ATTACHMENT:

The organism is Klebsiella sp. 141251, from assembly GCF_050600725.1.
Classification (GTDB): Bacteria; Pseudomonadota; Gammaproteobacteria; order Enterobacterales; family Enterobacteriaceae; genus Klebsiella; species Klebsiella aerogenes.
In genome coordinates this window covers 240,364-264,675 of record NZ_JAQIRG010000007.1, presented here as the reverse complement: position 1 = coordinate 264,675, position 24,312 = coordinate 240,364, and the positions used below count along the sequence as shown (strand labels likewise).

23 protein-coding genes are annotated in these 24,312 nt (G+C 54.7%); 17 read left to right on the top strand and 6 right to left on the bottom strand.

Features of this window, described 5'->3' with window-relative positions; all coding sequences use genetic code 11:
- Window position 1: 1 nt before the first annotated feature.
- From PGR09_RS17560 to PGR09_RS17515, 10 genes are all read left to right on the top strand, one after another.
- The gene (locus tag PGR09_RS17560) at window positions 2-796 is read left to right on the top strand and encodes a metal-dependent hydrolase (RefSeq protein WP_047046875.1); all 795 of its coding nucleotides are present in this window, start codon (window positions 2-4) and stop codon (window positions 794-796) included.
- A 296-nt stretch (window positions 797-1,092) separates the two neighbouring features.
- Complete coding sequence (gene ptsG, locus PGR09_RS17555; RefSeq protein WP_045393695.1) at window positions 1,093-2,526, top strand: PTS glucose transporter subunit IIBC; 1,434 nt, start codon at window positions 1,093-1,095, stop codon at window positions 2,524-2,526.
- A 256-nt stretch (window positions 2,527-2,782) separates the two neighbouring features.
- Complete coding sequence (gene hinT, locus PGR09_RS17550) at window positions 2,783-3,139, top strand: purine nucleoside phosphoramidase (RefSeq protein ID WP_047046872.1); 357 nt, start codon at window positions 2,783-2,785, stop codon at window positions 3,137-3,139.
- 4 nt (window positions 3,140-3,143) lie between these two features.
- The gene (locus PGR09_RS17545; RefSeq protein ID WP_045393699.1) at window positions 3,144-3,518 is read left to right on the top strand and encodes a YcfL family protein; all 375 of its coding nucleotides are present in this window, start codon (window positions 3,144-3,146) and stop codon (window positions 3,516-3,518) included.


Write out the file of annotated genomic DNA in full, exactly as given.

The organism is Klebsiella sp. 141251, from assembly GCF_050600725.1.
Classification (GTDB): Bacteria; Pseudomonadota; Gammaproteobacteria; order Enterobacterales; family Enterobacteriaceae; genus Klebsiella; species Klebsiella aerogenes.
In genome coordinates this window covers 240,364-264,675 of record NZ_JAQIRG010000007.1, presented here as the reverse complement: position 1 = coordinate 264,675, position 24,312 = coordinate 240,364, and the positions used below count along the sequence as shown (strand labels likewise).

23 protein-coding genes are annotated in these 24,312 nt (G+C 54.7%); 17 read left to right on the top strand and 6 right to left on the bottom strand.

Features of this window, described 5'->3' with window-relative positions; all coding sequences use genetic code 11:
- Window position 1: 1 nt before the first annotated feature.
- From PGR09_RS17560 to PGR09_RS17515, 10 genes are all read left to right on the top strand, one after another.
- The gene (locus tag PGR09_RS17560) at window positions 2-796 is read left to right on the top strand and encodes a metal-dependent hydrolase (RefSeq protein WP_047046875.1); all 795 of its coding nucleotides are present in this window, start codon (window positions 2-4) and stop codon (window positions 794-796) included.
- A 296-nt stretch (window positions 797-1,092) separates the two neighbouring features.
- Complete coding sequence (gene ptsG, locus PGR09_RS17555; RefSeq protein WP_045393695.1) at window positions 1,093-2,526, top strand: PTS glucose transporter subunit IIBC; 1,434 nt, start codon at window positions 1,093-1,095, stop codon at window positions 2,524-2,526.
- A 256-nt stretch (window positions 2,527-2,782) separates the two neighbouring features.
- Complete coding sequence (gene hinT, locus PGR09_RS17550) at window positions 2,783-3,139, top strand: purine nucleoside phosphoramidase (RefSeq protein ID WP_047046872.1); 357 nt, start codon at window positions 2,783-2,785, stop codon at window positions 3,137-3,139.
- 4 nt (window positions 3,140-3,143) lie between these two features.
- The gene (locus PGR09_RS17545; RefSeq protein ID WP_045393699.1) at window positions 3,144-3,518 is read left to right on the top strand and encodes a YcfL family protein; all 375 of its coding nucleotides are present in this window, start codon (window positions 3,144-3,146) and stop codon (window positions 3,516-3,518) included.